Getting a purring pet can become quite an exciting experience when you don’t have a clue what you’re doing. As cute and cuddly as most cats are, there’s always a chance you might end up with a pet you don’t see eye to eye with. And when you’re choosing between two breeds (Ragdoll vs. Himalayan e.g.), there’s plenty to consider.
Cats are rumored to be standoffish and detached, but they’re self-sufficient more than anything. That’s why pet parents tend to think all cats are low-maintenance. Or at least easier to deal with than dogs.
Granted that you have your heart set on a Ragdoll or a Himalayan cat, don’t bank on a trouble-free experience.
Before going any further, these two breeds are freakishly similar (some might even argue they’re the same). You might have a hard time looking through pictures of these two scruffy, fluffy, and pawsitively enchanting kitties and choosing the one you prefer.
Whether that sounds strange or not, you can make so many mistakes when choosing between cats that have a similar appearance. That’s not to say that you would regret getting any of them.
But, there’s something heartbreaking about bringing a Ragdoll home (for example) only to figure out you would’ve loved coming home with a Himalayan, too. And, that’s why you’re better off doing your research before heading off to the nearest shelter or breeder.
When you’re trying to choose between the Ragdoll vs. Himalayan, you ought to know what you’re getting yourself into.
Would your life be better with an adorable Ragdoll fluffer? Would you prefer the presence of a Himalayan mouser? Keep reading to discover what sets these two breeds apart, as well as what makes them America’s (or the world’s) sweethearts.
Ragdoll vs. Himalayan: What’s there to know?
“Wait a minute! We’re talking about Ragdoll vs. Himalayan, right? Weren’t these two the same? Or at least from the same family?” We can’t argue with the fact that these two mousers look freakishly alike. They’re completely, irrevocably, and unequivocally fluffy, which makes them appear bigger (and better).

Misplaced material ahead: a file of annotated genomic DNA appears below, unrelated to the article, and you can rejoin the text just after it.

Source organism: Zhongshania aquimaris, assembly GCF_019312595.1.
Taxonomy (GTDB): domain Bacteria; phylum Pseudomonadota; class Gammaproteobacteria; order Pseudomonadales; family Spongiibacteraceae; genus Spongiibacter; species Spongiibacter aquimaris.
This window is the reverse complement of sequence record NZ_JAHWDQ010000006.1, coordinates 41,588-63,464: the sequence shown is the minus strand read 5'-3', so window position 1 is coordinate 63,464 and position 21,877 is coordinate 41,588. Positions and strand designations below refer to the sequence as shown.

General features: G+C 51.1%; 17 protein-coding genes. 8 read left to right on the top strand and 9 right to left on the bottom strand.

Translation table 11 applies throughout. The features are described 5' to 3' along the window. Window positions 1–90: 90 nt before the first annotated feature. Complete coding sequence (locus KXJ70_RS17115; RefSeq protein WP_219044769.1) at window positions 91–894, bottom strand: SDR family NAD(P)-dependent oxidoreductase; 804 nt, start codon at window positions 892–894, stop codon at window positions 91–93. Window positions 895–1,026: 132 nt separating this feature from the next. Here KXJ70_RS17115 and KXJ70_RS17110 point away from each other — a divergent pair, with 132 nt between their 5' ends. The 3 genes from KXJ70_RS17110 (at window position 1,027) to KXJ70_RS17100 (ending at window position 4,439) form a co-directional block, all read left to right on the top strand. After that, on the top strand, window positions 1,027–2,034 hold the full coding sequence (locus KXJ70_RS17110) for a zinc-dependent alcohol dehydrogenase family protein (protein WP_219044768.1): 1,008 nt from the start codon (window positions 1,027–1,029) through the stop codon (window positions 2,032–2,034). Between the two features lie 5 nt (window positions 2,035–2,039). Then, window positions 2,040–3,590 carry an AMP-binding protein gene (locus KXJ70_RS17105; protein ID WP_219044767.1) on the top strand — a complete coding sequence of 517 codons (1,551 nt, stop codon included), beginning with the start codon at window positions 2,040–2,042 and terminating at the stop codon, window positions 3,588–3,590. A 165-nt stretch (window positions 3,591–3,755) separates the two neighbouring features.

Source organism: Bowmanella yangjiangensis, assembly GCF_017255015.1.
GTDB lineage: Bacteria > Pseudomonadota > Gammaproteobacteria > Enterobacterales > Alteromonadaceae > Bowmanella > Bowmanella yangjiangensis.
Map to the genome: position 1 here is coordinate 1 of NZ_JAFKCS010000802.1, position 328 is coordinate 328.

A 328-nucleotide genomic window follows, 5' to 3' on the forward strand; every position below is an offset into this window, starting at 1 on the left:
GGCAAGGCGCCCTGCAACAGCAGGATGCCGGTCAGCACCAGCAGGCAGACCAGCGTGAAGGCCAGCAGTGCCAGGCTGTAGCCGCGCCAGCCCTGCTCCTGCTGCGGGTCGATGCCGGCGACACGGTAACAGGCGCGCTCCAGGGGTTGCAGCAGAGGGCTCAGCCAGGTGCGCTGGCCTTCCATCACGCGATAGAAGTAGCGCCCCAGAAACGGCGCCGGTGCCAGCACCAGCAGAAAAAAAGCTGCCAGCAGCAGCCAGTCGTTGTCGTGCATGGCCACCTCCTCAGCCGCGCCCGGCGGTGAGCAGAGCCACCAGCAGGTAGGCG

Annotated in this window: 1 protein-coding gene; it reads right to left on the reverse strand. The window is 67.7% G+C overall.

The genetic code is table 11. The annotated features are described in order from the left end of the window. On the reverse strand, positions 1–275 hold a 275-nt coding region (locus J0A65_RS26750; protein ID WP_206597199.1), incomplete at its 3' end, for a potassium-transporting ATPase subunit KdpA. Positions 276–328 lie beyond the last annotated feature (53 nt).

They’re hefty (not that we make a habit out of telling ladies they look overweight). And they have those darker patches of color scattered across the face (and the body). However, that’s not to say you won’t be left open-mouthed when you learn how different these frisky felines actually are.
First things first, they’re not quite the same when we’re talking about appearance. Himalayans are dwarfish compared to Ragdolls – they’re smaller, but they’re fluffier and stockier (which can be taken as a compliment).
Both have the same colorings and eyes (we can’t look away whenever we cross paths with those ocean blues). On the other hand, they’re quite different when we’re talking about temperaments and purrsonalities, likes and dislikes.
Himalayans are the embodiment of “calm and collected”. On the other hand, Ragdolls are a force to be reckoned with (they’re much more active and animated).
Seems like these two mysterious mousers share an array of differences you’ve never heard of. Take a look at some we’ve gathered for you and buckle up. You’re about to learn which of these belongs on your sofa. Starting from the beginning, what’s up with Ragdolls?
Ragdolls: The fluffiest of felines
Scouring the world wide web and searching for the scoop on Ragdoll vs Himalayan might not answer the question of the day – which one’s better for you? But, mastering the essence of each breed should help you make a decision based on something more meaningful than “the eyes on this one are bluer.”
Right off the bat, Ragdolls have to be some of the most affectionate, warm-hearted, and gentle kitties out there. Sure, the beauty they possess gets them the popularity they deserve. But, when you scratch more than just the surface, you won’t be able to overlook the fact that Ragdolls make for the cuddliest of pets.